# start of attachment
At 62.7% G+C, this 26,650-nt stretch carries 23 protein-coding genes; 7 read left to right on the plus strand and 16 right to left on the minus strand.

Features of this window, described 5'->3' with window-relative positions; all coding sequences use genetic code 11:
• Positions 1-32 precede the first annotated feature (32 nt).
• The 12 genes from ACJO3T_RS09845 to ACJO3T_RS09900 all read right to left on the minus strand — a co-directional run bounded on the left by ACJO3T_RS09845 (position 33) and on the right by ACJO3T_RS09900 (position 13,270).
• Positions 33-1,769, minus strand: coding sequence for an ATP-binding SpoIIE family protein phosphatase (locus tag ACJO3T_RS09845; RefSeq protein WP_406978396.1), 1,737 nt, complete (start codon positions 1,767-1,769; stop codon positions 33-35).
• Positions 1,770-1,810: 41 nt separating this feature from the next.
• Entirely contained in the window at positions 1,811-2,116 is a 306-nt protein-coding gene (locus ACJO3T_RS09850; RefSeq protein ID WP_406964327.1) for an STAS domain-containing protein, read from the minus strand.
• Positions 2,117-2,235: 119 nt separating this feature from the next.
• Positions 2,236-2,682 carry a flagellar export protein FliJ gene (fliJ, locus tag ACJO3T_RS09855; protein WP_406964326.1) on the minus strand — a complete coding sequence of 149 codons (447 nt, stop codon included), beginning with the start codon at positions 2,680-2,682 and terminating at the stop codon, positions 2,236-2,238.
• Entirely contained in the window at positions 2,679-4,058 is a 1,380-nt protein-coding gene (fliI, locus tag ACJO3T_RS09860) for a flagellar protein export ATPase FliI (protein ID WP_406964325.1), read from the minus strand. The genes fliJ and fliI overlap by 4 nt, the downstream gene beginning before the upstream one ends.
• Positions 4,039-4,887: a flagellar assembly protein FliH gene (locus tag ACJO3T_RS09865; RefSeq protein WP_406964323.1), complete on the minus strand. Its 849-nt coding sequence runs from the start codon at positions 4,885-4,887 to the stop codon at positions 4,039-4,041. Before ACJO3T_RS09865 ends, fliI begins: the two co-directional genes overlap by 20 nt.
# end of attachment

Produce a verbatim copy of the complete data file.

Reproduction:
At 62.7% G+C, this 26,650-nt stretch carries 23 protein-coding genes; 7 read left to right on the plus strand and 16 right to left on the minus strand.

Features of this window, described 5'->3' with window-relative positions; all coding sequences use genetic code 11:
• Positions 1-32 precede the first annotated feature (32 nt).
• The 12 genes from ACJO3T_RS09845 to ACJO3T_RS09900 all read right to left on the minus strand — a co-directional run bounded on the left by ACJO3T_RS09845 (position 33) and on the right by ACJO3T_RS09900 (position 13,270).
• Positions 33-1,769, minus strand: coding sequence for an ATP-binding SpoIIE family protein phosphatase (locus tag ACJO3T_RS09845; RefSeq protein WP_406978396.1), 1,737 nt, complete (start codon positions 1,767-1,769; stop codon positions 33-35).
• Positions 1,770-1,810: 41 nt separating this feature from the next.
• Entirely contained in the window at positions 1,811-2,116 is a 306-nt protein-coding gene (locus ACJO3T_RS09850; RefSeq protein ID WP_406964327.1) for an STAS domain-containing protein, read from the minus strand.
• Positions 2,117-2,235: 119 nt separating this feature from the next.
• Positions 2,236-2,682 carry a flagellar export protein FliJ gene (fliJ, locus tag ACJO3T_RS09855; protein WP_406964326.1) on the minus strand — a complete coding sequence of 149 codons (447 nt, stop codon included), beginning with the start codon at positions 2,680-2,682 and terminating at the stop codon, positions 2,236-2,238.
• Entirely contained in the window at positions 2,679-4,058 is a 1,380-nt protein-coding gene (fliI, locus tag ACJO3T_RS09860) for a flagellar protein export ATPase FliI (protein ID WP_406964325.1), read from the minus strand. The genes fliJ and fliI overlap by 4 nt, the downstream gene beginning before the upstream one ends.
• Positions 4,039-4,887: a flagellar assembly protein FliH gene (locus tag ACJO3T_RS09865; RefSeq protein WP_406964323.1), complete on the minus strand. Its 849-nt coding sequence runs from the start codon at positions 4,885-4,887 to the stop codon at positions 4,039-4,041. Before ACJO3T_RS09865 ends, fliI begins: the two co-directional genes overlap by 20 nt.